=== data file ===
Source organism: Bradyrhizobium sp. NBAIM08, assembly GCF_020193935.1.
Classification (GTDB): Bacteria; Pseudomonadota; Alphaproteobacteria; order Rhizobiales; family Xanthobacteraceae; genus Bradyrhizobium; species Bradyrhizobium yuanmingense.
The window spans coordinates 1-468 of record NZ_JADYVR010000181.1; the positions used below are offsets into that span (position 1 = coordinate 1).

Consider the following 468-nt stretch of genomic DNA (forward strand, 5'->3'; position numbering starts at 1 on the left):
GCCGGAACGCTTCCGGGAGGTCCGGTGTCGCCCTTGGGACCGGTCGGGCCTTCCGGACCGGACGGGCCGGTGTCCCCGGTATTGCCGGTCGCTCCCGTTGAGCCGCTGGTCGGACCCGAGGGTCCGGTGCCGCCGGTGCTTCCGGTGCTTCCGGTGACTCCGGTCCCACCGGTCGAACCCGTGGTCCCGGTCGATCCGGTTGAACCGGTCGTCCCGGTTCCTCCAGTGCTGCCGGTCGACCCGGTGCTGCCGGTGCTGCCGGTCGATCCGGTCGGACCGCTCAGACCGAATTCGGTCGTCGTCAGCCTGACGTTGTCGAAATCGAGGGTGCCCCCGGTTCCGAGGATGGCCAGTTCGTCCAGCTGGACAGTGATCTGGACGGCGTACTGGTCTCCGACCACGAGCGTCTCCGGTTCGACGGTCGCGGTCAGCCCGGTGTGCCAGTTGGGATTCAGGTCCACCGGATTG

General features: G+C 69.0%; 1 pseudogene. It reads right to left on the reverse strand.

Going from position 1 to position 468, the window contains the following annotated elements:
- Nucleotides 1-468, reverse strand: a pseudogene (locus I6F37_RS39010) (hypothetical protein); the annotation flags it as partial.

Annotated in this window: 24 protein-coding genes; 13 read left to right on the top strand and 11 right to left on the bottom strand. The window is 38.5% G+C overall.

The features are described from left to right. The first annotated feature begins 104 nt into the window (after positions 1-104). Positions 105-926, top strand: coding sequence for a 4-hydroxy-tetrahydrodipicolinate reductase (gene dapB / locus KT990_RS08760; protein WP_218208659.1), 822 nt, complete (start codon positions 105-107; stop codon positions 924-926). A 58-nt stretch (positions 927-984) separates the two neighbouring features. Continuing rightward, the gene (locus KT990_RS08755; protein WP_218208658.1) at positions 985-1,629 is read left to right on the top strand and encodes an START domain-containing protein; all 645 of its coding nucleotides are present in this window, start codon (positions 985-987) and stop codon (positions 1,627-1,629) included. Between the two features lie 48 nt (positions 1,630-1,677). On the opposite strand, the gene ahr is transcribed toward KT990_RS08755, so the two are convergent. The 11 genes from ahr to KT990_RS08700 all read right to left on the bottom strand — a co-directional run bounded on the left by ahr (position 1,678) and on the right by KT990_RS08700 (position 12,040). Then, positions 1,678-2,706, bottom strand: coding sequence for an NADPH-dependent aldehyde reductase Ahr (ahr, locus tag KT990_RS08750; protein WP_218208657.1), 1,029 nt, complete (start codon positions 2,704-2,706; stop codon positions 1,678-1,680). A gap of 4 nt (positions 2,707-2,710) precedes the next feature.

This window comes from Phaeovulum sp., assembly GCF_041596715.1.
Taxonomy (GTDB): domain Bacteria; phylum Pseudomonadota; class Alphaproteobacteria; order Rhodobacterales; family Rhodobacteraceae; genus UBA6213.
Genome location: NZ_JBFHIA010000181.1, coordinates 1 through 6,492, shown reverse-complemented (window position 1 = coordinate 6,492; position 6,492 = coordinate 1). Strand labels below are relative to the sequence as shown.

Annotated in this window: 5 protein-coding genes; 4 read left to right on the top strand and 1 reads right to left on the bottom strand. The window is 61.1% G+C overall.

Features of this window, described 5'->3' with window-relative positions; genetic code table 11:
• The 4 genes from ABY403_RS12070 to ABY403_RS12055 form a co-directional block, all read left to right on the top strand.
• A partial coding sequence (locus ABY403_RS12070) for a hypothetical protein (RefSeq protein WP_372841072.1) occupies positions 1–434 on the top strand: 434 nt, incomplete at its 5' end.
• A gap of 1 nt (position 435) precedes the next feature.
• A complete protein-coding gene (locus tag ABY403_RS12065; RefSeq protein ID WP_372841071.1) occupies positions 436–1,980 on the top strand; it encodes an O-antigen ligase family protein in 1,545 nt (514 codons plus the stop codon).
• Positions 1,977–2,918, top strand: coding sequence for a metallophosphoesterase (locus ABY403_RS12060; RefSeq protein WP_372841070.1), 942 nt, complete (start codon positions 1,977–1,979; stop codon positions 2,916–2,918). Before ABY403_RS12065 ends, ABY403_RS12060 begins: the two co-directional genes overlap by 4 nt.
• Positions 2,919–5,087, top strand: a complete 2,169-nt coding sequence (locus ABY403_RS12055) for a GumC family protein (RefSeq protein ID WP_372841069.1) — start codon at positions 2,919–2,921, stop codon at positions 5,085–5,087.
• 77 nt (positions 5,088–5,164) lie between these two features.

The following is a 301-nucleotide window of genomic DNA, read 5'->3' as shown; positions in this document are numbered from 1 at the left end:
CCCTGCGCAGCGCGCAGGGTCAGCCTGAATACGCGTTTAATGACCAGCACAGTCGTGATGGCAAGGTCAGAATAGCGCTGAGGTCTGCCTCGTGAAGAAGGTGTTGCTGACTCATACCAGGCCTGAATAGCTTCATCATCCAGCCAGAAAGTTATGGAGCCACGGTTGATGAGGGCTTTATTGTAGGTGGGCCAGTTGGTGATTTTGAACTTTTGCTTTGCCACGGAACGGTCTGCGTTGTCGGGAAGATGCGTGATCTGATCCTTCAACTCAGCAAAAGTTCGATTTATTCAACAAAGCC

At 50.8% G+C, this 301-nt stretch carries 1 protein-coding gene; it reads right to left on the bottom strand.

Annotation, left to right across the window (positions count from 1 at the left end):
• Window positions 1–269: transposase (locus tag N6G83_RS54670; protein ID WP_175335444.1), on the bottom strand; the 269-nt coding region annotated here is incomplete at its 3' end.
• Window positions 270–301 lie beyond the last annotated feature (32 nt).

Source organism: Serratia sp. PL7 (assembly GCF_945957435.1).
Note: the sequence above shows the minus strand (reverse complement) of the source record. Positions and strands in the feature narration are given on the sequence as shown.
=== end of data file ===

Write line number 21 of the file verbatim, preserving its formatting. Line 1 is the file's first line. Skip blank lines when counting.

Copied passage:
• Positions 2,919–5,087, top strand: a complete 2,169-nt coding sequence (locus ABY403_RS12055) for a GumC family protein (RefSeq protein ID WP_372841069.1) — start codon at positions 2,919–2,921, stop codon at positions 5,085–5,087.